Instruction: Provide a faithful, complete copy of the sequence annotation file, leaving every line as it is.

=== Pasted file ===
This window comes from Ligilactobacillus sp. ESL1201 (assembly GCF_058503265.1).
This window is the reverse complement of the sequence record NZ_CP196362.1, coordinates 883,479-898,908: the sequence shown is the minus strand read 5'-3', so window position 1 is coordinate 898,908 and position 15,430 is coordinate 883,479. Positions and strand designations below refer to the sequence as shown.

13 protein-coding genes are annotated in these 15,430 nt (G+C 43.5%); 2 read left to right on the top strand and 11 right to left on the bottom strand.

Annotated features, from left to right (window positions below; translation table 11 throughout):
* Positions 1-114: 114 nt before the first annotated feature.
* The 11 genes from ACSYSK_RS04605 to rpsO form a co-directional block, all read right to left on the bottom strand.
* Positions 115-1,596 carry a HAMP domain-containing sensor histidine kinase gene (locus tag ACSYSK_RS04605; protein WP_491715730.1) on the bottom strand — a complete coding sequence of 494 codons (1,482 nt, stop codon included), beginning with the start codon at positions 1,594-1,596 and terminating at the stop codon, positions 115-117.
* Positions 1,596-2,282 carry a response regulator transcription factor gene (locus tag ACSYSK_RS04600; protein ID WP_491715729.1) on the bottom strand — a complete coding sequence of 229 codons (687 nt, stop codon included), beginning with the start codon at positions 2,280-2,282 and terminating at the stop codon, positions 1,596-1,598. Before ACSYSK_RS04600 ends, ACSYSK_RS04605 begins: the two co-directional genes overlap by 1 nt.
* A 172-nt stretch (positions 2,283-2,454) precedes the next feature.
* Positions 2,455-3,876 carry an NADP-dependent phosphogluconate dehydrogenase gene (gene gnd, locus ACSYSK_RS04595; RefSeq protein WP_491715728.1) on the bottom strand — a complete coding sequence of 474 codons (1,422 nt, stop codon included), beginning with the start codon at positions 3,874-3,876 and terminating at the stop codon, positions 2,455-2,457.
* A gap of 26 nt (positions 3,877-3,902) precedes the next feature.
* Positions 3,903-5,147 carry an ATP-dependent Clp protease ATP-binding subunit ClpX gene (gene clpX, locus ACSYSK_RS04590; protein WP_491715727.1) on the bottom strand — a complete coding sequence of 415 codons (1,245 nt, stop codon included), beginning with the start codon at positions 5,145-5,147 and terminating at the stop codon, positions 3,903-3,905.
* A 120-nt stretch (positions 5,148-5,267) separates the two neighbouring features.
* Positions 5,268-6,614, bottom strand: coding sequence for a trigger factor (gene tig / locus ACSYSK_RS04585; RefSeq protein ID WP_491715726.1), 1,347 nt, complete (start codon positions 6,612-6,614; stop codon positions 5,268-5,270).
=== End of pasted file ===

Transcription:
This window comes from Ligilactobacillus sp. ESL1201 (assembly GCF_058503265.1).
This window is the reverse complement of the sequence record NZ_CP196362.1, coordinates 883,479-898,908: the sequence shown is the minus strand read 5'-3', so window position 1 is coordinate 898,908 and position 15,430 is coordinate 883,479. Positions and strand designations below refer to the sequence as shown.

13 protein-coding genes are annotated in these 15,430 nt (G+C 43.5%); 2 read left to right on the top strand and 11 right to left on the bottom strand.

Annotated features, from left to right (window positions below; translation table 11 throughout):
* Positions 1-114: 114 nt before the first annotated feature.
* The 11 genes from ACSYSK_RS04605 to rpsO form a co-directional block, all read right to left on the bottom strand.
* Positions 115-1,596 carry a HAMP domain-containing sensor histidine kinase gene (locus tag ACSYSK_RS04605; protein WP_491715730.1) on the bottom strand — a complete coding sequence of 494 codons (1,482 nt, stop codon included), beginning with the start codon at positions 1,594-1,596 and terminating at the stop codon, positions 115-117.
* Positions 1,596-2,282 carry a response regulator transcription factor gene (locus tag ACSYSK_RS04600; protein ID WP_491715729.1) on the bottom strand — a complete coding sequence of 229 codons (687 nt, stop codon included), beginning with the start codon at positions 2,280-2,282 and terminating at the stop codon, positions 1,596-1,598. Before ACSYSK_RS04600 ends, ACSYSK_RS04605 begins: the two co-directional genes overlap by 1 nt.
* A 172-nt stretch (positions 2,283-2,454) precedes the next feature.
* Positions 2,455-3,876 carry an NADP-dependent phosphogluconate dehydrogenase gene (gene gnd, locus ACSYSK_RS04595; RefSeq protein WP_491715728.1) on the bottom strand — a complete coding sequence of 474 codons (1,422 nt, stop codon included), beginning with the start codon at positions 3,874-3,876 and terminating at the stop codon, positions 2,455-2,457.
* A gap of 26 nt (positions 3,877-3,902) precedes the next feature.
* Positions 3,903-5,147 carry an ATP-dependent Clp protease ATP-binding subunit ClpX gene (gene clpX, locus ACSYSK_RS04590; protein WP_491715727.1) on the bottom strand — a complete coding sequence of 415 codons (1,245 nt, stop codon included), beginning with the start codon at positions 5,145-5,147 and terminating at the stop codon, positions 3,903-3,905.
* A 120-nt stretch (positions 5,148-5,267) separates the two neighbouring features.
* Positions 5,268-6,614, bottom strand: coding sequence for a trigger factor (gene tig / locus ACSYSK_RS04585; RefSeq protein ID WP_491715726.1), 1,347 nt, complete (start codon positions 6,612-6,614; stop codon positions 5,268-5,270).